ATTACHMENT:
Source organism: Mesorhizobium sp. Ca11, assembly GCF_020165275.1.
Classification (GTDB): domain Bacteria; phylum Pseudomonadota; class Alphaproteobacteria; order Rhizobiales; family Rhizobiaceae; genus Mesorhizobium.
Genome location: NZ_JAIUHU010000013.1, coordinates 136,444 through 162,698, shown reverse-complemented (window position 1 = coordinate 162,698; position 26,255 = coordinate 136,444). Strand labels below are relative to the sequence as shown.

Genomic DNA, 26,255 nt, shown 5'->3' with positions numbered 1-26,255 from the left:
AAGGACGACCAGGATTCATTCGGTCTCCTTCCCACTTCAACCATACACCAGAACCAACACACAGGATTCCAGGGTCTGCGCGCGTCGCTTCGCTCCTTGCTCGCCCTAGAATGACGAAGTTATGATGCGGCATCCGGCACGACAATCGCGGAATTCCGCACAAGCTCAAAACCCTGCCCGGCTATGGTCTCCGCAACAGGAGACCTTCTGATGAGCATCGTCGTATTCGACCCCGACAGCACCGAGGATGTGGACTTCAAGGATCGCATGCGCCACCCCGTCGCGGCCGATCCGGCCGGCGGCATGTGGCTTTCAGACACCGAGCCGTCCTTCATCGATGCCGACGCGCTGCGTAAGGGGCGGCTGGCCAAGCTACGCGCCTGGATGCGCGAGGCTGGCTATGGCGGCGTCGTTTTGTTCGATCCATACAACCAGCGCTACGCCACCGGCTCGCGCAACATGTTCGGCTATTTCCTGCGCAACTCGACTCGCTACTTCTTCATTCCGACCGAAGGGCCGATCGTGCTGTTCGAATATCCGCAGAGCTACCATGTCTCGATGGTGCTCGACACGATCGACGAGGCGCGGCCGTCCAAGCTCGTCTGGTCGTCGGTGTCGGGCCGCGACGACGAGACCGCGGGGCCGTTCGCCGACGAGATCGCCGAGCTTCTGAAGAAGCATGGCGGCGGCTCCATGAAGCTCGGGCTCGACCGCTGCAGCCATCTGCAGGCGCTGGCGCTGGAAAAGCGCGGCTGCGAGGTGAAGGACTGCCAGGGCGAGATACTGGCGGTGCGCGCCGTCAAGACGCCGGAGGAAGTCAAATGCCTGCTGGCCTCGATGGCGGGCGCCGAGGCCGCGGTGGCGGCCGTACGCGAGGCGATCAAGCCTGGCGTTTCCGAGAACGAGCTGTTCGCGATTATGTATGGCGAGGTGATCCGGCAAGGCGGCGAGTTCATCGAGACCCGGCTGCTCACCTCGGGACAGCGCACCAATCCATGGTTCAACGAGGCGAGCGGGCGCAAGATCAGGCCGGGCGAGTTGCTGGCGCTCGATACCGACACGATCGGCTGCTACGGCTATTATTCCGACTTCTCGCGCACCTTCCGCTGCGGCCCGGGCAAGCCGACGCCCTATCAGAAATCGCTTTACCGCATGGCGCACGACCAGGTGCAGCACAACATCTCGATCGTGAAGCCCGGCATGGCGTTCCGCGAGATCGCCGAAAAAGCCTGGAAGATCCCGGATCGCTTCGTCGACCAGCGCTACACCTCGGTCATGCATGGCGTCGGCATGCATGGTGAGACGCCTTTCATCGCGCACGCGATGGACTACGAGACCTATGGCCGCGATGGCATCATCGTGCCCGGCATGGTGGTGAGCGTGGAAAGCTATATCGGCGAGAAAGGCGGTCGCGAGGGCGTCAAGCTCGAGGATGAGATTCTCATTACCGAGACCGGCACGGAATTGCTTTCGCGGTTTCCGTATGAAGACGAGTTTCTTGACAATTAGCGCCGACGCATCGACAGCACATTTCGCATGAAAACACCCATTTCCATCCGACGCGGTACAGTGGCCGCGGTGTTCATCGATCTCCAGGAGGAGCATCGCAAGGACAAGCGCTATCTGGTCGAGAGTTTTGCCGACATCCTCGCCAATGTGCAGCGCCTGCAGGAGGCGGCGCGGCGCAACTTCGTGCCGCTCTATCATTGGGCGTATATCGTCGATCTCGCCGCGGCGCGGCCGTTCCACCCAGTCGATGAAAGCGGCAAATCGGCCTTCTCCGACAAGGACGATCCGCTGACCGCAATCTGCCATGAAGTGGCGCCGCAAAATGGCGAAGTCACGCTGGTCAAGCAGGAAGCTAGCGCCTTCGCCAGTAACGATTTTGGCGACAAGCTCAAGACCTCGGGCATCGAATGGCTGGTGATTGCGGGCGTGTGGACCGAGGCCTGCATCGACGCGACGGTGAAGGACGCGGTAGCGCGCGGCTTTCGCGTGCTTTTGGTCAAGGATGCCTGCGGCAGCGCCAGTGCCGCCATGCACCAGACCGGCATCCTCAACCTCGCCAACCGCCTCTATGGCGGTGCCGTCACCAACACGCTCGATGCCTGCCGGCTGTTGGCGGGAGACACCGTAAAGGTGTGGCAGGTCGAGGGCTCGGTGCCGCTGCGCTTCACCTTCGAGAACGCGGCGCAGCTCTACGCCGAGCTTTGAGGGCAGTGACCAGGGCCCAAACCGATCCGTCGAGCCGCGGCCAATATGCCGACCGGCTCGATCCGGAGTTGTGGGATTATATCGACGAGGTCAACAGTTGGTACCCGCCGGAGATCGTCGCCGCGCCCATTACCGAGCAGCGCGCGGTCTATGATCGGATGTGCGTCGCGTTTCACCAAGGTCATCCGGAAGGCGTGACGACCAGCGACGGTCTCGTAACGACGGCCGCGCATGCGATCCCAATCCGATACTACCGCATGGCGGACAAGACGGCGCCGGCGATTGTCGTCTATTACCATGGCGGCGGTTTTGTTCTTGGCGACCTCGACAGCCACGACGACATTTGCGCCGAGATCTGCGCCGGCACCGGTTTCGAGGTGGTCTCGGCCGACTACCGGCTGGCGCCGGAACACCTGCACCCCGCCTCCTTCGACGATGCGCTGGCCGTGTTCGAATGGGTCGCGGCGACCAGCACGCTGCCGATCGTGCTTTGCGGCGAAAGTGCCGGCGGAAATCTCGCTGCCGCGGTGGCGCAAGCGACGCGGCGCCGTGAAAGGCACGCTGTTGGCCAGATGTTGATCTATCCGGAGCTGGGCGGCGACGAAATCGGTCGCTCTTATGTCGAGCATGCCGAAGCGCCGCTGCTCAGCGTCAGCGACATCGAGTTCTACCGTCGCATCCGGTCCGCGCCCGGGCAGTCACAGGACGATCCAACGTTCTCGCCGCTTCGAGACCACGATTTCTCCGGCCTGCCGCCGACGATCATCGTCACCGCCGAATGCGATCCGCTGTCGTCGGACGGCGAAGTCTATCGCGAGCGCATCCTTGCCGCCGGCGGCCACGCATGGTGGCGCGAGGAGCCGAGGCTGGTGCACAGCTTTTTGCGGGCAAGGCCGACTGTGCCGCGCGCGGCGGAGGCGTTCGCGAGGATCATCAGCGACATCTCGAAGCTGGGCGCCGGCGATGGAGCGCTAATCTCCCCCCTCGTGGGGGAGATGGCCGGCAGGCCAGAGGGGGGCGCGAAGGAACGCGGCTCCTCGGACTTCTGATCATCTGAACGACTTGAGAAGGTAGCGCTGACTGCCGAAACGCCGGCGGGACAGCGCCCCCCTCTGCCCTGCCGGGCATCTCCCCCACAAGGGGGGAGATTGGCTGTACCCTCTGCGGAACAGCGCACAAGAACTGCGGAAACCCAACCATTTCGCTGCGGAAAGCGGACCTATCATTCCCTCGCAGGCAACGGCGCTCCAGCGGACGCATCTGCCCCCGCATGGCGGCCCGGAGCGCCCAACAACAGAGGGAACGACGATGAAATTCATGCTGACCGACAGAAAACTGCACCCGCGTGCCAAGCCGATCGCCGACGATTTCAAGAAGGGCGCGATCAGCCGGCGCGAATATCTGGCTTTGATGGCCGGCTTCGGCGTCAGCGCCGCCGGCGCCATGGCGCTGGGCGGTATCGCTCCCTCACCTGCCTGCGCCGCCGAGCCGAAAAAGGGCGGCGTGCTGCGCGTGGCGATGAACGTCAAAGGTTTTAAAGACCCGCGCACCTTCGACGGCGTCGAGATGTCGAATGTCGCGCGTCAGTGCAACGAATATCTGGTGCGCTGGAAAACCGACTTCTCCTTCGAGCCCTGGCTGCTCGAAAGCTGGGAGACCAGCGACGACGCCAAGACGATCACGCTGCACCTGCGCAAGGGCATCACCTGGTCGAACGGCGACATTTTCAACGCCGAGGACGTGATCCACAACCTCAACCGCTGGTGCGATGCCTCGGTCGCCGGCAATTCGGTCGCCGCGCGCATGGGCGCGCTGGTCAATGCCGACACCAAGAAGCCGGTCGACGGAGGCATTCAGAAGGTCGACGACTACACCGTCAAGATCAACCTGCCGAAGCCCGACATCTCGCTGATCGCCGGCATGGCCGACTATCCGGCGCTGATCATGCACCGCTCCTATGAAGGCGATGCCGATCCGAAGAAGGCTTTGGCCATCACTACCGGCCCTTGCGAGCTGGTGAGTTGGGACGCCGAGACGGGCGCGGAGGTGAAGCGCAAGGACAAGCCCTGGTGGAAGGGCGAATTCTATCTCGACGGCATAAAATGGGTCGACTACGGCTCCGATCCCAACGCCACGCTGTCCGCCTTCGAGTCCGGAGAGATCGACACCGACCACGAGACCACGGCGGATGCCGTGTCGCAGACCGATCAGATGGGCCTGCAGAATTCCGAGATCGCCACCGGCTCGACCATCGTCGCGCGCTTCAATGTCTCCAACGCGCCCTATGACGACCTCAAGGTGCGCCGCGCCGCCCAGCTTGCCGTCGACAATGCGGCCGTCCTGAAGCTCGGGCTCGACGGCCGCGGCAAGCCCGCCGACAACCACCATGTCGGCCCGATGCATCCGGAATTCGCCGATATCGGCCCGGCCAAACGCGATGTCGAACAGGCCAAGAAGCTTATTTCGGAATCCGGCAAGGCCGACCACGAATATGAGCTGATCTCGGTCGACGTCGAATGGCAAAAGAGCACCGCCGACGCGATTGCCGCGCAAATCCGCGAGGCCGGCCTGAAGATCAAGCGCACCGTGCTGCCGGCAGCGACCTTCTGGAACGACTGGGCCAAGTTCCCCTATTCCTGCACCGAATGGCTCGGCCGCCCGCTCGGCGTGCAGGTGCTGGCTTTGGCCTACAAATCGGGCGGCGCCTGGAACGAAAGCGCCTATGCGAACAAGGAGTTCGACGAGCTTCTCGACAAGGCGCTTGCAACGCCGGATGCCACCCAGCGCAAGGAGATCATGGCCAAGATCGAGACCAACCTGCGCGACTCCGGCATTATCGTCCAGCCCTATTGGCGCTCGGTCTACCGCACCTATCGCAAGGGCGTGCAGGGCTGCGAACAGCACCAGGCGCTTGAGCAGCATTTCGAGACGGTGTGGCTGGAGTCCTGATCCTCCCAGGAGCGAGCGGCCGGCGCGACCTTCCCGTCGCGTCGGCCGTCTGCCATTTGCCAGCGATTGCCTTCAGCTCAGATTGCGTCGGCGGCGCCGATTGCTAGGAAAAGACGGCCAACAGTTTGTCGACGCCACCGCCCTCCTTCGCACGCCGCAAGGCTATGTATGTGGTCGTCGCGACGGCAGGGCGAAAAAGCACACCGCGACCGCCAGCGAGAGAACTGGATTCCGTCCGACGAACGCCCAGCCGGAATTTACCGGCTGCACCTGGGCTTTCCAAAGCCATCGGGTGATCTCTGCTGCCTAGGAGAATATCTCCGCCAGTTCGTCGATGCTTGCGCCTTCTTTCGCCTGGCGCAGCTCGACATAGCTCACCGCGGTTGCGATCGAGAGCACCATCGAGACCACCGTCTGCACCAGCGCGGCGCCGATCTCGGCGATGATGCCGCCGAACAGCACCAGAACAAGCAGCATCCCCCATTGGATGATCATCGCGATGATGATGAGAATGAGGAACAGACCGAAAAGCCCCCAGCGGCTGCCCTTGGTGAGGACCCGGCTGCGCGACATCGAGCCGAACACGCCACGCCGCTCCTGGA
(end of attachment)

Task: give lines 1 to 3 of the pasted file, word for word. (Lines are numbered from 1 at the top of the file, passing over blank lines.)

Source organism: Mesorhizobium sp. Ca11, assembly GCF_020165275.1.
Classification (GTDB): domain Bacteria; phylum Pseudomonadota; class Alphaproteobacteria; order Rhizobiales; family Rhizobiaceae; genus Mesorhizobium.
Genome location: NZ_JAIUHU010000013.1, coordinates 136,444 through 162,698, shown reverse-complemented (window position 1 = coordinate 162,698; position 26,255 = coordinate 136,444). Strand labels below are relative to the sequence as shown.